Ain't no mountain high enough, not even Everest
WITH a medical history of multiple knee dislocations, many would think better of attempting to scale the highest mountain on Earth.
Not Brendan Beasley.
After leaving Brisbane on September 2, it took Beasley three separate flights to reach Lukla Airport - from where, accompanied by a guide, he started his ascent to Nepal Everest Base Camp.
"I'd been considering climbing Everest for quite some time," the Chinchilla chiropractor said.
"My goal was to conquer Everest Base Camp without a Sherpa (i.e carrying my own gear). This proved extremely trying on a number of steep days. You just had to keep putting one foot in front of the other and forget about your aching joints and [the] less than perfect weather."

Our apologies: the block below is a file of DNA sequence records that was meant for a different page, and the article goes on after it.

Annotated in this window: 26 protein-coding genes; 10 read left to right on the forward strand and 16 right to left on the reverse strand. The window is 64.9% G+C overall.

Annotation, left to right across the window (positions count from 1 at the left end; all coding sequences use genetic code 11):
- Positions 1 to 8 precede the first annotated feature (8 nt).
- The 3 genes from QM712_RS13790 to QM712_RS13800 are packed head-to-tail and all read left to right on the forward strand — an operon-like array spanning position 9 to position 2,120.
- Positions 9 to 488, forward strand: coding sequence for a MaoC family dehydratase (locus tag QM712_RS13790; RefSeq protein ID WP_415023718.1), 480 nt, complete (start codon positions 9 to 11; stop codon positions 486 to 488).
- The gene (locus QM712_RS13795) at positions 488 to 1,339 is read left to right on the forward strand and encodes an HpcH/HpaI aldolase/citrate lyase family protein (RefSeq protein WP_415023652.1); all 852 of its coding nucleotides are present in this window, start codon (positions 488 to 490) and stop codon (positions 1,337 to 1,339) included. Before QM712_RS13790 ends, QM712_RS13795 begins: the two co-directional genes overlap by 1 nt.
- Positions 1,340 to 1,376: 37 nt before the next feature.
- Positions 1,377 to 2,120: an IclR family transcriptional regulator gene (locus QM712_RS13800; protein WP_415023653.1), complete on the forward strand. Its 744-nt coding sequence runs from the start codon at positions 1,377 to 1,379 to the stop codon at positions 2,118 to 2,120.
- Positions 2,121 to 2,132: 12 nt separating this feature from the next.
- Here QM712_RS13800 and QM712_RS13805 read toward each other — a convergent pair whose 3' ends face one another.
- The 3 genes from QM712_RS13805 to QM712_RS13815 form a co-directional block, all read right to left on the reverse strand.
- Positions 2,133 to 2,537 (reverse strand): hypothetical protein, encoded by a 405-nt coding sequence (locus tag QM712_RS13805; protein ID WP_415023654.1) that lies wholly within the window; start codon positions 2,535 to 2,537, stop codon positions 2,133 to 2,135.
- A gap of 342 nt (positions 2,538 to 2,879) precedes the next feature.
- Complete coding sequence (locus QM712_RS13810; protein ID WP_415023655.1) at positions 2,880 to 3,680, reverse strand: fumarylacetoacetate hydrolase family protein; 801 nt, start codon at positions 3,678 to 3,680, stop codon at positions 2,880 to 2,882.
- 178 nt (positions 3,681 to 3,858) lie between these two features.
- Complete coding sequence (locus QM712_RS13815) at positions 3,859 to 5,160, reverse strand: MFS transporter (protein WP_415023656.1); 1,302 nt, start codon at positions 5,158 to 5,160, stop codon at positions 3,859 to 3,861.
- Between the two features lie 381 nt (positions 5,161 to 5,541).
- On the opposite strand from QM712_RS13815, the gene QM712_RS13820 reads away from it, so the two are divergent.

Mr Beasley and his guide averaged eight hours a day of trekking, half of it through heavy rain, spending their nights in "tea houses" where very basic accommodation was purchased for a negligible fee, provided guests bought their meals there.
"After nine days of hard slog we reached Everest Base Camp," Mr Beasley said.
"The clouds cleared briefly and we managed to get some beautiful photos of the Himalayas standing at 5365m above sea level. We finally made it to the top."
But the journey wasn't over yet.
Once climbers reach Everest's summit, it takes a minimum of four more days to get down again.
"The descent is very hard on the knees, and with my history of three knee arthroscopes and multiple patella dislocations, I was feeling every step down," Mr Beasley said.
"It is a gruelling adventure and you need to be very committed to reaching the top.
"If you are craving a challenge, I would recommend giving Everest a go, but it's no walk in the park."